A Personal Anecdote: Taming My Inner Material Girl With Minimalism
April 03, 2018
When I quit my corporate job last year, I knew that I needed to adopt a frugal lifestyle. I wasn’t exactly a “big spender” so it wasn’t a huge concern. At the time, it felt like the smallest, short-term sacrifice for being able to act on my dream.
Fast forward five months later and my initial enthusiasm for budgeting, much like my bank account, had depleted to a point that triggered some pretty unsatisfying feels.
I found myself experiencing a serious case of Material Girl which of course was exacerbated by social media. I was wanting what I didn’t have and not having these possessions (because they didn’t exactly fall under my budget) was breeding discontent and to be honest, a little jealousy.
Although I didn’t act on my temptation to splurge (thank you past Alex), I desperately wanted to extricate myself from this toxic headspace, ASAP.
To settle my Instagram-induced cravings for all things shiny and new, I decided to revisit the principles of minimalism. I wanted to dissolve my materialistic desires and experience the mental freedom I felt after quitting my job.
If you’re feeling trapped in a material bubble, this post is for you. Don’t worry, I’m not suggesting that you purge all your possessions and live off the land. I’m just inviting you to open up your mind to principles that could improve your quality of life.
Hopefully, the following bite-sized pieces of wisdom extracted from The Minimalist documentary, blog and podcast, will reboot your perspective and equip you with a few tools to vanquish your Material Girl because let’s face it, she’s overstayed her welcome.
What is Minimalism?
Minimalism is a tool to rid yourself of life’s excess in favor of focusing on what’s important—so you can find happiness, fulfillment, and freedom.
Reassess your priorities
A minimalist lifestyle isn’t about adhering to a strict code or an arbitrary set of rules. It’s about reassessing your priorities so that you can strip away the excess stuff - the possessions, relationships and activities that don’t add value to your life.
Constantly ask yourself, does this thing add value to my life? This simple question applies to both your possessions and relationships.
When you consciously clear away the distractions and clutter surrounding you, you make room for the things that are most important to you - your health, passion, relationships, personal growth and contribution.
Ultimately, this acute awareness and conscious living mentality can be the difference between a meaningful and meaningless life.
Purchase with intention
It’s not about being a tightarse or shopping around for the cheapest option. It’s about shopping intentionally rather than purchasing on impulse…because it was on saleorbecause everyone else has one. Subscribing to this mentality makes you an unfortunate slave to consumerism which strips away your freedom.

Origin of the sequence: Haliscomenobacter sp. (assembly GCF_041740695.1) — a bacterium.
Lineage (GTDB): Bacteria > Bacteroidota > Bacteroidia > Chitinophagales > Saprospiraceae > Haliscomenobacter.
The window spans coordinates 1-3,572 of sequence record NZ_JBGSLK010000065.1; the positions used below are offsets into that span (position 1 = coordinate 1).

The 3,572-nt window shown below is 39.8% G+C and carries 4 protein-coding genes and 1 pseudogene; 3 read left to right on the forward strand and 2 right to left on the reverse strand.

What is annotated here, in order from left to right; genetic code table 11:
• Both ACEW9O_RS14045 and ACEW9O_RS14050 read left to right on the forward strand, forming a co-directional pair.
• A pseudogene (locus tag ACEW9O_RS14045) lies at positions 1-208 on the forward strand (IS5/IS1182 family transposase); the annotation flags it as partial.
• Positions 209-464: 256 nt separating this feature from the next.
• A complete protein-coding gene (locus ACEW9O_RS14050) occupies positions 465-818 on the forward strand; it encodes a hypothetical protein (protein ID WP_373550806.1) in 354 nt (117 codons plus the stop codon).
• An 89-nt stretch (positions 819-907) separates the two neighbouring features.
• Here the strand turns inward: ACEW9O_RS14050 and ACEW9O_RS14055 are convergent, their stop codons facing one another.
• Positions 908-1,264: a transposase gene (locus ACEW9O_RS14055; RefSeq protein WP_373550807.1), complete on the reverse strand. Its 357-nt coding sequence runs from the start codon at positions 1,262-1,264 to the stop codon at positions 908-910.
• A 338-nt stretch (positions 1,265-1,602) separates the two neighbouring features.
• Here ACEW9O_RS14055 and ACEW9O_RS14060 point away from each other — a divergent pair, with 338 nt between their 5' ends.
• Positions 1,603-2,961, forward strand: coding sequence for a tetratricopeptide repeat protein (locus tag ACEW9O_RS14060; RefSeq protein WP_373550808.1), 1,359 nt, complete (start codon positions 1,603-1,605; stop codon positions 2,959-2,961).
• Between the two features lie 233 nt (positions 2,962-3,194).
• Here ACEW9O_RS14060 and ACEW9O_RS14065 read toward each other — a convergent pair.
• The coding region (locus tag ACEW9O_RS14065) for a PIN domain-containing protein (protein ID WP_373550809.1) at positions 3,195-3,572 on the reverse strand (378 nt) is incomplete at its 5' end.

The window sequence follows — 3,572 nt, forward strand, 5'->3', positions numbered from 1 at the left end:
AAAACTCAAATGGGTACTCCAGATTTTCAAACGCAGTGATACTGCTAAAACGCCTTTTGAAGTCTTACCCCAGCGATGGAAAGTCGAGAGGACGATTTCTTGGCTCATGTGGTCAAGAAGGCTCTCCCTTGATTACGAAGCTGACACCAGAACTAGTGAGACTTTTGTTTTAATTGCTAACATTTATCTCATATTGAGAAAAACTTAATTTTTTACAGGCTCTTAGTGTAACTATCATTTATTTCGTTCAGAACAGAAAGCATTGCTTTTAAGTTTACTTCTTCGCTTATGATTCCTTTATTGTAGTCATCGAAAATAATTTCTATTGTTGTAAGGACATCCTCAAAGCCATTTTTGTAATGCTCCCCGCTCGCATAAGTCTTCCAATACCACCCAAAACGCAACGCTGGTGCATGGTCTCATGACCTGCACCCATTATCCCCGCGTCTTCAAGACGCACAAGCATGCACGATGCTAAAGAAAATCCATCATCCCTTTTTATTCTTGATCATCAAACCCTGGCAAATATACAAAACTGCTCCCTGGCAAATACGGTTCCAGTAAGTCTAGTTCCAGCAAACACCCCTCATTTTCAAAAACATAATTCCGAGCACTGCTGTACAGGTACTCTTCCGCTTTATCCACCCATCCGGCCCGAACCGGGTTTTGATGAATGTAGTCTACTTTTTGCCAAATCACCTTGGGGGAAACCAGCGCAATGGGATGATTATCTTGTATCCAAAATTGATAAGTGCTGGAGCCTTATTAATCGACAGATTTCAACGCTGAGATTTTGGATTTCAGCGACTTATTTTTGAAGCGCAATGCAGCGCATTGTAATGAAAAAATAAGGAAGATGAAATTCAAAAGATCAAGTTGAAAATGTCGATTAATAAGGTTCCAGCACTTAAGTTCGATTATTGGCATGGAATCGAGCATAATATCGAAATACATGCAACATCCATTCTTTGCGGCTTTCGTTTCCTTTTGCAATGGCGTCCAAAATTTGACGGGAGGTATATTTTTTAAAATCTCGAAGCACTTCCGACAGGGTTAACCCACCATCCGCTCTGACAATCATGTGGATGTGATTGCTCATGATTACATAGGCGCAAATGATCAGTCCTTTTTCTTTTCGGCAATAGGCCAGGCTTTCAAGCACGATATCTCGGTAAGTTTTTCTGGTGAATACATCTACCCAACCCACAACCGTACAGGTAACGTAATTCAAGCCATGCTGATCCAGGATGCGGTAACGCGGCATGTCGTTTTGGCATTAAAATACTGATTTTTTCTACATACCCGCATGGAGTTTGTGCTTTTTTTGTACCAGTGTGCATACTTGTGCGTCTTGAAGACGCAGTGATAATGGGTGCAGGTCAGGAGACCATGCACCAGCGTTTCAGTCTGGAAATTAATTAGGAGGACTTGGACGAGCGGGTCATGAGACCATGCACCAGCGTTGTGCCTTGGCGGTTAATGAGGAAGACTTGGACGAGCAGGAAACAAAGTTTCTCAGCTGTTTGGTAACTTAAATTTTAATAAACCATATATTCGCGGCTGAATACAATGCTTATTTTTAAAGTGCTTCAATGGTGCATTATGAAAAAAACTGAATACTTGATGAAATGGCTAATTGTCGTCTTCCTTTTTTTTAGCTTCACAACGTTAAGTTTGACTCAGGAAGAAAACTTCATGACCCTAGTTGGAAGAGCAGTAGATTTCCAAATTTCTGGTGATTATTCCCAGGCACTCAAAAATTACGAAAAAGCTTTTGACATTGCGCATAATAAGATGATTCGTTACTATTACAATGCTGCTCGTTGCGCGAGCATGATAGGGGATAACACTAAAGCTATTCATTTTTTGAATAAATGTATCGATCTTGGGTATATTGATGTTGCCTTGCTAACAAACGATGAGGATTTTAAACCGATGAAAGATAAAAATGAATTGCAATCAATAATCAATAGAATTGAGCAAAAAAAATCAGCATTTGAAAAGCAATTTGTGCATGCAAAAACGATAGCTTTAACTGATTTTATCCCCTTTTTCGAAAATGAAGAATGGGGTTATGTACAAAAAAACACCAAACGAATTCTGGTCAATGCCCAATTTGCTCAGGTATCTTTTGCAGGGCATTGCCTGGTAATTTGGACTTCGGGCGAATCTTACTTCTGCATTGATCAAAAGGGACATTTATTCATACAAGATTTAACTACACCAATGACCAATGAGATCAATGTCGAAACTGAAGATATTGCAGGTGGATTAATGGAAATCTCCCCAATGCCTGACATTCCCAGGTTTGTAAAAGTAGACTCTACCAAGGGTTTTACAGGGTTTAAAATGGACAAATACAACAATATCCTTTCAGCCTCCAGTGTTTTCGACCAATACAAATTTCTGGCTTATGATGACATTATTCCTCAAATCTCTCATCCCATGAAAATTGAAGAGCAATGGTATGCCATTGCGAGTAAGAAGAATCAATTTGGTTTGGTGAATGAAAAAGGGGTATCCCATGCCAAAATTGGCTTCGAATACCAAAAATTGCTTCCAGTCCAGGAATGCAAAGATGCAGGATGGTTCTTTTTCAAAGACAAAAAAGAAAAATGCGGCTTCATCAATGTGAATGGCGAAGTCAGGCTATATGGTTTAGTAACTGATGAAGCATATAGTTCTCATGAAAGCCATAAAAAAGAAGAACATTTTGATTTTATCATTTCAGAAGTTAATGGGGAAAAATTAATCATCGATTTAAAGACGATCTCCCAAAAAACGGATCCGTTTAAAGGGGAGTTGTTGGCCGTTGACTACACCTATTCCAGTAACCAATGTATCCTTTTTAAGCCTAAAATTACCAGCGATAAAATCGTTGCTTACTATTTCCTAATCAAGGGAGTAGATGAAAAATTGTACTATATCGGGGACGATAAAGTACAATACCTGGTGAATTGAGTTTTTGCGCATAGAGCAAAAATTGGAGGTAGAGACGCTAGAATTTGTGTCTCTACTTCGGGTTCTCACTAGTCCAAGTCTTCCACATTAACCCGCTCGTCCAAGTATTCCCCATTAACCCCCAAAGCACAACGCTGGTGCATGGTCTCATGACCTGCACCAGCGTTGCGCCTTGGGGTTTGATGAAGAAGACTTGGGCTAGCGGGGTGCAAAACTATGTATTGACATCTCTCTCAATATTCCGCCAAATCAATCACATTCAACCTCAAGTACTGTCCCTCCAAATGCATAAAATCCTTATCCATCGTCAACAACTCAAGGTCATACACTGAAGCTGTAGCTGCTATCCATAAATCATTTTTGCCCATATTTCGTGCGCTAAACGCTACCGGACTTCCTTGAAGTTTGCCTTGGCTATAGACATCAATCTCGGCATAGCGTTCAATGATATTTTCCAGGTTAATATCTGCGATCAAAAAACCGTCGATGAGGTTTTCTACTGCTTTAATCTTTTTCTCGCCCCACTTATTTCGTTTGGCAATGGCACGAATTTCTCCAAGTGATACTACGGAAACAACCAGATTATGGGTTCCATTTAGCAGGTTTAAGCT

The mindset ofneedingmoreand purchasing more stuff to make you happy creates a cycle of discontentment because nothing will ever be enough. You will always be hungry formore.
So, how do you avoid this trap of mindless consumption?
Question every single purchase.
As Joshua Fields Millburn put it, “It takes time to earn money, and my time is my freedom, so by giving up my money, I’m giving up small pieces of my freedom.”
The next time you make a purchase, ask yourself “is this item worth $x of my freedom? When you get into the habit of vetting your purchases and its value, you step away from that instant-gratification culture driven by consumerism and into a world of intentional living.
Minimalism is not about deprivation. Minimalism is about aligning your short-term actions with your long-term values. - The Minimalists
Use technology as a tool
Technology is constantly evolving to serve the human race. However, it can also derail your attention, deplete your time and drain your energy levels. The question is, are you using it as a tool or pacifier?
Are you using technology to enrich your life and the lives of others or are you constantly finding yourself in social media’s Bermuda Triangle, toggling between apps, drawing comparisons between you and someone else’s highlight reel and partaking in activities that deflate your self-esteem and detract from your wellbeing?
I’ve been there. I’ve wasted countless hours consuming content that achieved the exact opposite of enriching my life - sometimes it would knock my confidence and self-worth. Other times, it would fuel my anxiety and materialistic tendencies.
Remember that the clutter in your life is not restricted to physical possessions. Technology can play its role too. It’s your responsibility to vett your usage, assess the value that it’s adding to your life and modify your relationship with it. It’s up to you to remove the noise.
Nothing changes if nothing changes
It’s easy to disregard the principles of minimalism and rule it out as an incompatible lifestyle, especially if it is in contrast to your own. The thing is,nothing changesif nothing changes, so keep an open mind.
Live consciously, remove the clutter and clear away the distractions so that you can give the maximum amount of attention to the things that are truly important to you - the things that are worth every bit of your time.